Senior Lifestyles

A meet & greet for your head & feet: PAMF, El Camino offer care for caregivers

Photo Courtesy of PAMF
The Meet & Move program offers regularly scheduled group walks and other activities that offer a roster of opportunities to socialize.

A new pilot program aims to take care of those who take care of others.

Palo Alto Medical Foundation (PAMF) and El Camino Hospital have teamed up to offer Meet & Move, a “walk and talk” program designed to give adult caregivers a breather from their primary duties – caring for elderly or disabled loved ones.

The free program kicked off in October and currently serves caregivers in Los Altos, Mountain View, Cupertino and surrounding communities.

According to program consultant Cindi Mariner, the program’s primary aim is to address the physical, emotional and social needs of participating caregivers. She noted that all too often, caregivers experience feelings of loneliness and isolation because of the demands of their work.

“It allows me to get back into my own body,” said Mariner, who cares for her elderly mother and brother. “I can tell you that on a daily basis, I can check out of my body, because you get so into taking care of somebody else. … It makes a huge difference to know that you’re not alone in this.”

The program schedules weekly walking groups for participating caregivers within their immediate communities. Mariner added that caregivers are invited to participate in walks and other activities as their schedules allow. Each participant sets personal fitness goals and is provided a Fitbit tracker to monitor physical activity.

The program also hosts other planned activities – such as excursions to local events and sites – in a bid to offer additional opportunities to socialize. It uses PAMF’s multigenerational online network, LinkAges, to allow participants to communicate and schedule activities.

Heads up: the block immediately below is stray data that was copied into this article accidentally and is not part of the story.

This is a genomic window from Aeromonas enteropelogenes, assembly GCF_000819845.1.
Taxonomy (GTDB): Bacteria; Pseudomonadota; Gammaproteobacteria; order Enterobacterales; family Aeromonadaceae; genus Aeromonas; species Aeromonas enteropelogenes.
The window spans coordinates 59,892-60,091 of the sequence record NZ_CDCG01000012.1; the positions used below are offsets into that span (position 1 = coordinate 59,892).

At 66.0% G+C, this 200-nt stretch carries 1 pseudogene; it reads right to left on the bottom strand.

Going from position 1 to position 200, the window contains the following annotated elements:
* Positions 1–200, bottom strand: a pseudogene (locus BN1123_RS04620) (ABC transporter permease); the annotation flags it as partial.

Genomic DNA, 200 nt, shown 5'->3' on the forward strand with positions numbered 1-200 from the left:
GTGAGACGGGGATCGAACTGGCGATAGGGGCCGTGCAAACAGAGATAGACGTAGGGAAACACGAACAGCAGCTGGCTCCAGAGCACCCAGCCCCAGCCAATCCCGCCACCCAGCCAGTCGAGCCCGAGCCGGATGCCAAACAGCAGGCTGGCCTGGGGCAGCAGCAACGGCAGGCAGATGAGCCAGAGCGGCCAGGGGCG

“Everyone may not have gone through exactly the same thing but awfully similar things,” said Mariner, who first registered for the program in an earlier trial phase a year ago. “It’s like therapy. It’s a therapy session – and it happens every single day.”

Sunnyvale resident Dianna Aquino, for one, noted that she signed up for the program at a recent El Camino Hospital orientation event to incorporate more social and physical fitness opportunities into her life. Aquino holds a full-time job and also helps her 86-year-old mother by managing her finances and medical bills – which she termed a “juggling act.”

“That’s where it gets consuming, because you’re thinking for somebody else and you’re managing for somebody else – and then you’re trying to do your own stuff,” she said. “It’s kind of like when you’re holding a bunch of groceries. You’re trying to walk to the car and things start falling out. … One of those things is exercise. It’s just getting out and having time for yourself.”

Mariner noted that the program has a goal of registering 100 participants by June. Since the fall launch, it has enrolled 30 members.

Her message to caregivers curious about the program is simple – you can take care of others better by caring for yourself.

“You’re not being selfish by taking care of yourself,” she said. “You’re actually doing the opposite.”

For more information, call 934-3556 or visit

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